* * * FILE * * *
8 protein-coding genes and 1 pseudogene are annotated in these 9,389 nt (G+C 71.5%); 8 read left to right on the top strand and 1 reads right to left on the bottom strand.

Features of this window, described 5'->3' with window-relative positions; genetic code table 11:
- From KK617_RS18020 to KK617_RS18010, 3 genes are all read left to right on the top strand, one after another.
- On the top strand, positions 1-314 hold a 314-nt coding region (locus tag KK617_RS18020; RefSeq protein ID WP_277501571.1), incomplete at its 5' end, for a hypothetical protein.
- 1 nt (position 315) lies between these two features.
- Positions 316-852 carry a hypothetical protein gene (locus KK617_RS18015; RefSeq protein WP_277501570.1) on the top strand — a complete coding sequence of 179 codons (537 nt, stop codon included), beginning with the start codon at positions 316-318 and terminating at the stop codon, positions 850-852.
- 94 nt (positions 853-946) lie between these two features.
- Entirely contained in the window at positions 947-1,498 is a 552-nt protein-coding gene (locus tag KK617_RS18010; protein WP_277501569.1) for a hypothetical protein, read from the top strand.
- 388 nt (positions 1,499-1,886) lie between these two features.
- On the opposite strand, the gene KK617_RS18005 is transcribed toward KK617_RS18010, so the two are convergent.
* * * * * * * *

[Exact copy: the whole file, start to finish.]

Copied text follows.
8 protein-coding genes and 1 pseudogene are annotated in these 9,389 nt (G+C 71.5%); 8 read left to right on the top strand and 1 reads right to left on the bottom strand.

Features of this window, described 5'->3' with window-relative positions; genetic code table 11:
- From KK617_RS18020 to KK617_RS18010, 3 genes are all read left to right on the top strand, one after another.
- On the top strand, positions 1-314 hold a 314-nt coding region (locus tag KK617_RS18020; RefSeq protein ID WP_277501571.1), incomplete at its 5' end, for a hypothetical protein.
- 1 nt (position 315) lies between these two features.
- Positions 316-852 carry a hypothetical protein gene (locus KK617_RS18015; RefSeq protein WP_277501570.1) on the top strand — a complete coding sequence of 179 codons (537 nt, stop codon included), beginning with the start codon at positions 316-318 and terminating at the stop codon, positions 850-852.
- 94 nt (positions 853-946) lie between these two features.
- Entirely contained in the window at positions 947-1,498 is a 552-nt protein-coding gene (locus tag KK617_RS18010; protein WP_277501569.1) for a hypothetical protein, read from the top strand.
- 388 nt (positions 1,499-1,886) lie between these two features.
- On the opposite strand, the gene KK617_RS18005 is transcribed toward KK617_RS18010, so the two are convergent.